One of the consequences of today's highly competitive process of applying for grant support from the National Institutes of Health is that productive laboratories may experience lapses in funding and may lose valuable resources and highly trained staff, not to mention momentum in ongoing research. These losses are especially distressing in light of evidence that a significant number of investigators whose unamended, competing continuation research project grant (R01) applications are within 10 percentile points of the funding range receive support within a year of the time their grants lapse.
Since 1996, NIGMS has provided interim funding to some unfunded competing continuation R01 applications that fall within 10 percentile points of the range in which the Institute awarded grants during that review cycle (which culminates in a meeting of the National Advisory General Medical Sciences Council). The maximum level of funding typically has been one-third of the grant's current noncompeting direct costs for a 12-month period.
While we consider all eligible applications for interim funding, additional factors, such as an applicant's other support and the size of the current grant's unobligated balance, could lead NIGMS staff to decide not to offer interim funding. Comments in the summary statement, input by the advisory council, budgetary considerations and programmatic balance also bear on the selection of applications recommended for interim funding.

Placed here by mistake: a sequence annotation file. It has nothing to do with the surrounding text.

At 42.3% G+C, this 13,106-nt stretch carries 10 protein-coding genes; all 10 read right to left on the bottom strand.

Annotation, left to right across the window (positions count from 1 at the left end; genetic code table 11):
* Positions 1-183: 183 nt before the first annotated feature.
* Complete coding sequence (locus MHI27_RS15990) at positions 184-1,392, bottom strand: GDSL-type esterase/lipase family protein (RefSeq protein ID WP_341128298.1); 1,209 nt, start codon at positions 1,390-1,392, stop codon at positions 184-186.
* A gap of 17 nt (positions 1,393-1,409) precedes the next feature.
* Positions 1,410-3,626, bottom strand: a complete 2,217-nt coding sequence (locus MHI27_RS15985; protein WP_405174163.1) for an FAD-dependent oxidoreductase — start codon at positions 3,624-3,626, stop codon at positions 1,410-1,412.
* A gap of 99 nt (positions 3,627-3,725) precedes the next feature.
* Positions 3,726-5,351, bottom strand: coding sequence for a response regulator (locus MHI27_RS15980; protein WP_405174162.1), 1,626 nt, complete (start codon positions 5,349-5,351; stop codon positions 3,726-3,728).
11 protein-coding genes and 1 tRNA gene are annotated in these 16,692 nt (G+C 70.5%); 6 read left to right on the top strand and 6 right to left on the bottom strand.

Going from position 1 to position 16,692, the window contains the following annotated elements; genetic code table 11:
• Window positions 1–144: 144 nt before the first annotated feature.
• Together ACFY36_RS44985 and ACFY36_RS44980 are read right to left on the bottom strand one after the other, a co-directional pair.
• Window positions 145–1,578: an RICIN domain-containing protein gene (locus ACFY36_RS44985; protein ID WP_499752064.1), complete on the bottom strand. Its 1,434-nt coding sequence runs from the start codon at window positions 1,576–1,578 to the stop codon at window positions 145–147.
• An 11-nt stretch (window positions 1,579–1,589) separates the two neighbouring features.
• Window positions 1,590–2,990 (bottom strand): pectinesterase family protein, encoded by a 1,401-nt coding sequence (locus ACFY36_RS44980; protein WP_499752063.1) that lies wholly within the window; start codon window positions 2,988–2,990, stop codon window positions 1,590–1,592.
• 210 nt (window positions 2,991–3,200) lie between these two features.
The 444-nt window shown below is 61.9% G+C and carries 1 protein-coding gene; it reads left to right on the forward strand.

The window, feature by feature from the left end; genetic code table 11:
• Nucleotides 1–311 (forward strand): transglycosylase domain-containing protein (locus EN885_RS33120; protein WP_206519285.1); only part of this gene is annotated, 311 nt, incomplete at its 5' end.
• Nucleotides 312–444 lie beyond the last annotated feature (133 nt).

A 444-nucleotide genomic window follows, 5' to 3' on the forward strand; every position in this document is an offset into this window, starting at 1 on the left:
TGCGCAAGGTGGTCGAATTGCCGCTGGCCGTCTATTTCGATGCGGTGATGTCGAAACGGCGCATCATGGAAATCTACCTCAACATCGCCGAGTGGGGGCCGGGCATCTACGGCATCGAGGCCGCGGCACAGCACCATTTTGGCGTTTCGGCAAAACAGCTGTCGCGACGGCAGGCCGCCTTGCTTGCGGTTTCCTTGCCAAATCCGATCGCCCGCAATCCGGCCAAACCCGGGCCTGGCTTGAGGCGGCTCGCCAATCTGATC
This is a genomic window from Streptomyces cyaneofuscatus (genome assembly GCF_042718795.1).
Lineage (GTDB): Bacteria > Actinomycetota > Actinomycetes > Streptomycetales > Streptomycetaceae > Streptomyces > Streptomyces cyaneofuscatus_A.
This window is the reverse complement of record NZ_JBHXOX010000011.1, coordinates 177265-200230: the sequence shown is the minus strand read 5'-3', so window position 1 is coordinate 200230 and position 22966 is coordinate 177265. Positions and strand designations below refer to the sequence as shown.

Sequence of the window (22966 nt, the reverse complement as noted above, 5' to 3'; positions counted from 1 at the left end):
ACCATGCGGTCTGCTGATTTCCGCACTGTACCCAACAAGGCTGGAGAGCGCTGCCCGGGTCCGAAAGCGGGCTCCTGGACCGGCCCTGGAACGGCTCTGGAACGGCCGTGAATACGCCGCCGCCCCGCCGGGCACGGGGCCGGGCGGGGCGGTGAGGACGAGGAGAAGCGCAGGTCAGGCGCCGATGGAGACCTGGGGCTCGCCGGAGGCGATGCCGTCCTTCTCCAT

Some of the key administrative details of the interim funding policy are:
- A project can receive interim funding only once during a competing renewal period.
- Interim funding will be considered only for the initial renewal application. The grant must still be active or in a no-cost extension, not expired.
- If NIGMS is subsequently able to award a competing continuation application, the first year of funding may be reduced in time and amount to accommodate any balance remaining in the interim award.
We monitor the interim funding process closely to determine if it provides the desired benefit. We welcome your comments on this policy, as well as your suggestions for other ways in which NIGMS can continue to address the needs and concerns of the biomedical research community.